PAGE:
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How did you end up as a dancer at the Finnish National Ballet?

I never consciously decided to become a dancer. I started dance classes almost by chance at the age of 10. Inspired by the fashion show of the annual festival in the village where I grew up, Leppävirta, I and the girls from next door decided to stage our own show in our backyard. We took up jazz dance classes, because we wanted to learn better moves for our next fashion show.

To complement the dance rehearsals, Antti works out at the gym.

After dancing for a year, I was hungry for more. Having found the nearest dance school in the telephone directory, in the town of Kuopio, I jumped on the bus. I headed to the reception of the dance school and asked which class I could join. The receptionist suggested ballet. I then enquired about what to wear and took the bus home to tell my parents I was going to take ballet classes. For the following year I went to three to four classes every week. The following summer, during a dance course at the Kuopio Dance Festival, the then headmaster of the Ballet School of the Finnish National Opera and Ballet took notice of me and invited me to Helsinki. I moved here a couple of years later, at 15, and began my studies. My reasoning was that I could always come home if I didn’t like it. 23 years later I’m still here.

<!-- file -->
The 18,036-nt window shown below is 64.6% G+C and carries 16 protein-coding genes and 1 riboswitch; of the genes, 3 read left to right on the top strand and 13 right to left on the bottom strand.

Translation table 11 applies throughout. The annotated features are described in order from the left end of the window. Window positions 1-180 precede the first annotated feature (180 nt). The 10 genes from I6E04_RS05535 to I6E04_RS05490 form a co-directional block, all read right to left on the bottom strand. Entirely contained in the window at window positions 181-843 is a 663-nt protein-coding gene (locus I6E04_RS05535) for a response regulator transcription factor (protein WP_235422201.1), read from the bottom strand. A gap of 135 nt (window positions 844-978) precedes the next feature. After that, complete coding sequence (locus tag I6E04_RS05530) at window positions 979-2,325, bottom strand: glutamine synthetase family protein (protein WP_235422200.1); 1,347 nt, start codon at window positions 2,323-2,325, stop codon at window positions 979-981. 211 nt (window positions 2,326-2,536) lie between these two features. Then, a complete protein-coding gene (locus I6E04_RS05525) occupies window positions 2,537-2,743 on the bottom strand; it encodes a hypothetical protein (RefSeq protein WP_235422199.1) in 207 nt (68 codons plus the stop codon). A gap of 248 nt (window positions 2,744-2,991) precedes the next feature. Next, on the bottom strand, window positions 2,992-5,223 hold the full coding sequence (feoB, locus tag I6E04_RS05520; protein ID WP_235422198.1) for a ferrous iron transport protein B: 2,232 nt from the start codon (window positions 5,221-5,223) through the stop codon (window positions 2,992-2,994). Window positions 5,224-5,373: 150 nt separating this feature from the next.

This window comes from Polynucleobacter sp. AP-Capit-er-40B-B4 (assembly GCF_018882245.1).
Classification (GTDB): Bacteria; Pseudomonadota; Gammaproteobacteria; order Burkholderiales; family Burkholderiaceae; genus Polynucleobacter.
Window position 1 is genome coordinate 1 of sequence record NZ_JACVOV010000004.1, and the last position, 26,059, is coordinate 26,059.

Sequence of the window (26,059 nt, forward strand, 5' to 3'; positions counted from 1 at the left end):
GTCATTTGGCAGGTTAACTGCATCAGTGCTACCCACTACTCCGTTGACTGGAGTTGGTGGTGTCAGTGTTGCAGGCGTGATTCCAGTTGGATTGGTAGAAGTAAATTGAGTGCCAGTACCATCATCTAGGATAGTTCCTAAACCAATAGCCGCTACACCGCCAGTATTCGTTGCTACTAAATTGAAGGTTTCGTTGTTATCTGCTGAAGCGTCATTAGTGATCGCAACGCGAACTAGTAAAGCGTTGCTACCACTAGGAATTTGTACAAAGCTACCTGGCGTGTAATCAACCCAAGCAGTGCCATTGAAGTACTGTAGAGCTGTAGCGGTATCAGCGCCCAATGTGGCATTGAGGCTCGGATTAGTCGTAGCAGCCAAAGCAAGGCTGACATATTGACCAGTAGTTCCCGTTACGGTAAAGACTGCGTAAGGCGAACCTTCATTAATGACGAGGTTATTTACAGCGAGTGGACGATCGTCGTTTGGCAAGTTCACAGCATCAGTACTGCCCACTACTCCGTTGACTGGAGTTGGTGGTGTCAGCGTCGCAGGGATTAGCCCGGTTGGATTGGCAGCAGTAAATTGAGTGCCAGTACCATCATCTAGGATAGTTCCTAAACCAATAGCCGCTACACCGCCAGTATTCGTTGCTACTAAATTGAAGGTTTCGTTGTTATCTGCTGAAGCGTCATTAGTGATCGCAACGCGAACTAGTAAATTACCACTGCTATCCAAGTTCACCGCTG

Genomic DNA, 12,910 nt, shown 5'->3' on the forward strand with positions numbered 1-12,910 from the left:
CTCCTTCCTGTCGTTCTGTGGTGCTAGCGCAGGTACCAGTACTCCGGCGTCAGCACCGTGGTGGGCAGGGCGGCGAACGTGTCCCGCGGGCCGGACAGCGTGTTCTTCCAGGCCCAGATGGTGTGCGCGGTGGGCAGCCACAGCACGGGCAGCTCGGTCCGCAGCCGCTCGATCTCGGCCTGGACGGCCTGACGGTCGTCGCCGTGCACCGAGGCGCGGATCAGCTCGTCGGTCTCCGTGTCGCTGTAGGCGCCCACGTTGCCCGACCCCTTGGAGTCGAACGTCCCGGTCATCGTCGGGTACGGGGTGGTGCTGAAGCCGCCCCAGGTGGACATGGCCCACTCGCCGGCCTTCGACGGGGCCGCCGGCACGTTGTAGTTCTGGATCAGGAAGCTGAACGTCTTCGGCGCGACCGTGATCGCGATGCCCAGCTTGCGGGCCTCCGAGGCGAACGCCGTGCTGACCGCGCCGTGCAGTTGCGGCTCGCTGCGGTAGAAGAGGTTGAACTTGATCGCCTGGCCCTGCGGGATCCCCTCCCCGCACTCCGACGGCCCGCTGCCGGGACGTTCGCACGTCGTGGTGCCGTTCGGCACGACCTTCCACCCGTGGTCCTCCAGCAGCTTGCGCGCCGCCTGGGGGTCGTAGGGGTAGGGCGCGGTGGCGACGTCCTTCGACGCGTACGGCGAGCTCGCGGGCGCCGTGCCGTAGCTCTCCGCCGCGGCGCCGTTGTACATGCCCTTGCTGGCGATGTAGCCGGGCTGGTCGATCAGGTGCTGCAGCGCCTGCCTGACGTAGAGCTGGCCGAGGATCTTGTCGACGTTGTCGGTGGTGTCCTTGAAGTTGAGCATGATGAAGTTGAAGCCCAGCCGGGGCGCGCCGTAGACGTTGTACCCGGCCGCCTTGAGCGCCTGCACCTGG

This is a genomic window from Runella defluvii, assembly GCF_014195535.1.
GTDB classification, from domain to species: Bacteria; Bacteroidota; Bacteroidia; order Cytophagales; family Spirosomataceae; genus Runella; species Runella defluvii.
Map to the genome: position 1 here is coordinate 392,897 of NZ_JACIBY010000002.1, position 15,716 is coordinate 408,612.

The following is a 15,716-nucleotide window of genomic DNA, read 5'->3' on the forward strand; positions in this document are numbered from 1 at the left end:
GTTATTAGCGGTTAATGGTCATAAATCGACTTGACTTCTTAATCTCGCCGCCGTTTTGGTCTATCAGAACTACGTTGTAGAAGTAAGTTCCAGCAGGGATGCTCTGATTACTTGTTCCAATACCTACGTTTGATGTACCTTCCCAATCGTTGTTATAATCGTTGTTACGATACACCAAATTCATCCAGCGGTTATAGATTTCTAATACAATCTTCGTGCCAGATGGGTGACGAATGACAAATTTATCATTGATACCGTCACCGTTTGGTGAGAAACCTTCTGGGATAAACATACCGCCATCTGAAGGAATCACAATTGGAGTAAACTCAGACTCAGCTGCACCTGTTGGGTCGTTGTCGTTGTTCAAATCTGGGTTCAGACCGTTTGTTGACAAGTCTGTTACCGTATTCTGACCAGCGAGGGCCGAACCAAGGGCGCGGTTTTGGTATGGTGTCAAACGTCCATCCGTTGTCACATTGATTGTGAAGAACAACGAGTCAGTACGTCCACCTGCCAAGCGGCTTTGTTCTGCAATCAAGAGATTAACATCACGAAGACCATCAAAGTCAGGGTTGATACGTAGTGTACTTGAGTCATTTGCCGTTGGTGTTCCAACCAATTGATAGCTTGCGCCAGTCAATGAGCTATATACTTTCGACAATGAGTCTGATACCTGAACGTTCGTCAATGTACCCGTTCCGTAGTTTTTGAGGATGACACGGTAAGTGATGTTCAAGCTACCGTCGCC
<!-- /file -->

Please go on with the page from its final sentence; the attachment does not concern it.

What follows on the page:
What do you do on a daily basis?

I mostly prepare for upcoming performances. At the same time as we do the final fixes to the evening’s performance, we’re thinking ahead about productions in the next days and weeks. It’s perfectly normal to practice for two or three productions on the same day, with many more productions in the rehearsal schedule.